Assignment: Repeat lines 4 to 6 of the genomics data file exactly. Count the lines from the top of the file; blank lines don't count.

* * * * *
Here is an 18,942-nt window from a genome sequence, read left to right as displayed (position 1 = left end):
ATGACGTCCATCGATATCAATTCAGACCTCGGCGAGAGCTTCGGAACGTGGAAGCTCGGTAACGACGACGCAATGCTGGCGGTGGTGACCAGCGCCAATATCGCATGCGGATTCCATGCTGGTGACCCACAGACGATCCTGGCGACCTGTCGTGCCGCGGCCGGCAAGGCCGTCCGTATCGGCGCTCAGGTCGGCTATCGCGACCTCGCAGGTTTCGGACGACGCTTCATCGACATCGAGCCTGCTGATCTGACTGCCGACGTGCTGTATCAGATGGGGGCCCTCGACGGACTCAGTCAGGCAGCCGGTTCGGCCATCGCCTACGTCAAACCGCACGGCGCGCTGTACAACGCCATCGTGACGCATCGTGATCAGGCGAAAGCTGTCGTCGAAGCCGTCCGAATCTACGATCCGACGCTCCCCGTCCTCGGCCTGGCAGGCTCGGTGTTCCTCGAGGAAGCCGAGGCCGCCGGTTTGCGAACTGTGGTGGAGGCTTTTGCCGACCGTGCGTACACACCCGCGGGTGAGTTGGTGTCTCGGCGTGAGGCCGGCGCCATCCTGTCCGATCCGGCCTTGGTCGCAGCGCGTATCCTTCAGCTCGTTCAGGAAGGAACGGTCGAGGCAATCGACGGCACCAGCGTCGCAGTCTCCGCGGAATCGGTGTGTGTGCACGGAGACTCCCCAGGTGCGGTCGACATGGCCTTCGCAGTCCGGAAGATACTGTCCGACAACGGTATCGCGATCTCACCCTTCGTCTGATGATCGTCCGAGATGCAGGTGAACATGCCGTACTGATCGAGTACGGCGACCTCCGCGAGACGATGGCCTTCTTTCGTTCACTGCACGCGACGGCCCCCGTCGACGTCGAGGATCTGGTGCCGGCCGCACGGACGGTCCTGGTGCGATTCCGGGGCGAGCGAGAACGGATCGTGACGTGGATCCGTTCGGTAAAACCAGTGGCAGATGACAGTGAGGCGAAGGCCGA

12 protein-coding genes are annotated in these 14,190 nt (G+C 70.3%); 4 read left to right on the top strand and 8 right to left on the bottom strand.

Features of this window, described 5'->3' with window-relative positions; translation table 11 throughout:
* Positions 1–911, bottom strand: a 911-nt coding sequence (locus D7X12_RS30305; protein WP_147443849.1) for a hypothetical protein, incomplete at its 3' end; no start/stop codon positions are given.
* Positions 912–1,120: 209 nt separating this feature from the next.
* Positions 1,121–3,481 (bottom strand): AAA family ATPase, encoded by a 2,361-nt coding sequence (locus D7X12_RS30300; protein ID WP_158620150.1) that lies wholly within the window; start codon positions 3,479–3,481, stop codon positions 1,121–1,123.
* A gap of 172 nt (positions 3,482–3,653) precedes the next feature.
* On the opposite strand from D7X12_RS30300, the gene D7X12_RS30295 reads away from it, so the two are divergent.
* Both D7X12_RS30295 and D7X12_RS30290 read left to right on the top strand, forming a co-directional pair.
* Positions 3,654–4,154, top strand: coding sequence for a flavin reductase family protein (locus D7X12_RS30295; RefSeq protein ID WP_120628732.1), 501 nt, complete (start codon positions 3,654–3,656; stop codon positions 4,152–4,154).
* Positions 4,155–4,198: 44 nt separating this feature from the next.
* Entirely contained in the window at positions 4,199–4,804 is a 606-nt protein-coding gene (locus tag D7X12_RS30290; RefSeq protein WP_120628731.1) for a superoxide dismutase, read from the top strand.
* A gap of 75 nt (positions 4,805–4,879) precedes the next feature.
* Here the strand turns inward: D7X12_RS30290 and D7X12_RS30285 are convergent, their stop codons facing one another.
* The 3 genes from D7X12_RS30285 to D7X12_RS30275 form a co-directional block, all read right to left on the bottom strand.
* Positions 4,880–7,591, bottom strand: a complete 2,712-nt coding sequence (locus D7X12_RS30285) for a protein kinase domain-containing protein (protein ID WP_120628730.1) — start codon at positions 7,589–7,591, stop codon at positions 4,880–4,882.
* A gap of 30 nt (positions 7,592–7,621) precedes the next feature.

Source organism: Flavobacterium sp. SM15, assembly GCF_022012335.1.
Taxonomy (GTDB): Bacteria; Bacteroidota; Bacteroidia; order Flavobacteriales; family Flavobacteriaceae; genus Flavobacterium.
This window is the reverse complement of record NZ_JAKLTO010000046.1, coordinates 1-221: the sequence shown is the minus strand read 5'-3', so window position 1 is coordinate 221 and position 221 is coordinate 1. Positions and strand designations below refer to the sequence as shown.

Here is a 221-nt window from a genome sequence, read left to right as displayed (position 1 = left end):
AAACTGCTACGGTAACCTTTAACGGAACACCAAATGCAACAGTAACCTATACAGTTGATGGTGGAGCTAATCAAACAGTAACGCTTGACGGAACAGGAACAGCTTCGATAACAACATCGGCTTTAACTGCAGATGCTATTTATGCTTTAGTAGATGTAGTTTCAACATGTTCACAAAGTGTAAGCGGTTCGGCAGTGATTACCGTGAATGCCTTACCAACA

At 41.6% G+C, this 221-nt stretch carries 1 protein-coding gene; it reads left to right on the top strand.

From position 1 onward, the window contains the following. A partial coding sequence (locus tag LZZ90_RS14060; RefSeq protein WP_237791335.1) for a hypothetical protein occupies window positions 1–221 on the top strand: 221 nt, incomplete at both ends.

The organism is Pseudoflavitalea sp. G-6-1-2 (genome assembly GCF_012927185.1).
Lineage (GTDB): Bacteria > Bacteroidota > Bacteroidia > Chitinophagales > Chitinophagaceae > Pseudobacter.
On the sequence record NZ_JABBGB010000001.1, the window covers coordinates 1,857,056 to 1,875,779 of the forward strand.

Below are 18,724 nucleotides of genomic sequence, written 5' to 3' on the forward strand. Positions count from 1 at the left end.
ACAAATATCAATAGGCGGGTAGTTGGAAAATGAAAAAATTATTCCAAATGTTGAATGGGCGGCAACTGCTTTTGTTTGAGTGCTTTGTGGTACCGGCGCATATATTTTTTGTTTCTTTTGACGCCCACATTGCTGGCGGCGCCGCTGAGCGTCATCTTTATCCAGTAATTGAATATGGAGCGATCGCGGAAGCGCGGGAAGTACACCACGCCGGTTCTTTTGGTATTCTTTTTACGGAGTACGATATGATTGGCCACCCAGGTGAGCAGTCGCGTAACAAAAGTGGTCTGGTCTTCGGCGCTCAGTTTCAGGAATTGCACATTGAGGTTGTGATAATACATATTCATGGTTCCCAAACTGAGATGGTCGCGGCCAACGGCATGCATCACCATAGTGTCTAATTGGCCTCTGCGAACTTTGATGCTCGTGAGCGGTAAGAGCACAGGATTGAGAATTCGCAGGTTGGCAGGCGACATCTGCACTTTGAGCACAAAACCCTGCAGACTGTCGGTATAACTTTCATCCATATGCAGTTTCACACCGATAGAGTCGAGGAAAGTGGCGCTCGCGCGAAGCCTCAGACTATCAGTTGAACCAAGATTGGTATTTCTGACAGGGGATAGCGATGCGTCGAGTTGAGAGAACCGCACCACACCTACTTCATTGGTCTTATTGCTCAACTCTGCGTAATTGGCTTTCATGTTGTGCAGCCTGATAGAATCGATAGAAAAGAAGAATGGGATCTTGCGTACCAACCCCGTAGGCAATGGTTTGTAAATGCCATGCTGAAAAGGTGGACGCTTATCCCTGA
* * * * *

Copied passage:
Features of this window, described 5'->3' with window-relative positions; translation table 11 throughout:
* Positions 1–911, bottom strand: a 911-nt coding sequence (locus D7X12_RS30305; protein WP_147443849.1) for a hypothetical protein, incomplete at its 3' end; no start/stop codon positions are given.
* Positions 912–1,120: 209 nt separating this feature from the next.